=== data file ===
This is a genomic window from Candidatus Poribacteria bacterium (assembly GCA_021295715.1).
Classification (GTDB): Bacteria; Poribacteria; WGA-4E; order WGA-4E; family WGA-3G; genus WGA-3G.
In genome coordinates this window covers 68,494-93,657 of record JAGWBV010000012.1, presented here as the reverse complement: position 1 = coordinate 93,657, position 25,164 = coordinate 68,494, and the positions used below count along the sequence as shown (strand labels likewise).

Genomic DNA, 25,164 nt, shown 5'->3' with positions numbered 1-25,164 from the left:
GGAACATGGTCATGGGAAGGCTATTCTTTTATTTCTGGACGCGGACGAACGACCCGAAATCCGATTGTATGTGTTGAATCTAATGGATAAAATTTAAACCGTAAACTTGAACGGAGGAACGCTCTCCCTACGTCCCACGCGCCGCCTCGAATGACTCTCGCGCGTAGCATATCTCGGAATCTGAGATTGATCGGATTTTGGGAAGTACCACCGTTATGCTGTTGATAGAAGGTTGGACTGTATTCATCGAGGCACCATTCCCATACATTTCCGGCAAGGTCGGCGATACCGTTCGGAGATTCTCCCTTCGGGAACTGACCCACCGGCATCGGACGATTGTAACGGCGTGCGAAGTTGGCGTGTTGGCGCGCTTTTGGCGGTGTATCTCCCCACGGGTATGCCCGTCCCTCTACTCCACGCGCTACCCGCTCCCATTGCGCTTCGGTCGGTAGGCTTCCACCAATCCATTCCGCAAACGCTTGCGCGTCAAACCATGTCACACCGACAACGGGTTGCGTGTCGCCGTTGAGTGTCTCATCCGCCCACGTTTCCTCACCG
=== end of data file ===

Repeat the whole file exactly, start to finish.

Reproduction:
This is a genomic window from Candidatus Poribacteria bacterium (assembly GCA_021295715.1).
Classification (GTDB): Bacteria; Poribacteria; WGA-4E; order WGA-4E; family WGA-3G; genus WGA-3G.
In genome coordinates this window covers 68,494-93,657 of record JAGWBV010000012.1, presented here as the reverse complement: position 1 = coordinate 93,657, position 25,164 = coordinate 68,494, and the positions used below count along the sequence as shown (strand labels likewise).

Genomic DNA, 25,164 nt, shown 5'->3' with positions numbered 1-25,164 from the left:
GGAACATGGTCATGGGAAGGCTATTCTTTTATTTCTGGACGCGGACGAACGACCCGAAATCCGATTGTATGTGTTGAATCTAATGGATAAAATTTAAACCGTAAACTTGAACGGAGGAACGCTCTCCCTACGTCCCACGCGCCGCCTCGAATGACTCTCGCGCGTAGCATATCTCGGAATCTGAGATTGATCGGATTTTGGGAAGTACCACCGTTATGCTGTTGATAGAAGGTTGGACTGTATTCATCGAGGCACCATTCCCATACATTTCCGGCAAGGTCGGCGATACCGTTCGGAGATTCTCCCTTCGGGAACTGACCCACCGGCATCGGACGATTGTAACGGCGTGCGAAGTTGGCGTGTTGGCGCGCTTTTGGCGGTGTATCTCCCCACGGGTATGCCCGTCCCTCTACTCCACGCGCTACCCGCTCCCATTGCGCTTCGGTCGGTAGGCTTCCACCAATCCATTCCGCAAACGCTTGCGCGTCAAACCATGTCACACCGACAACGGGTTGCGTGTCGCCGTTGAGTGTCTCATCCGCCCACGTTTCCTCACCG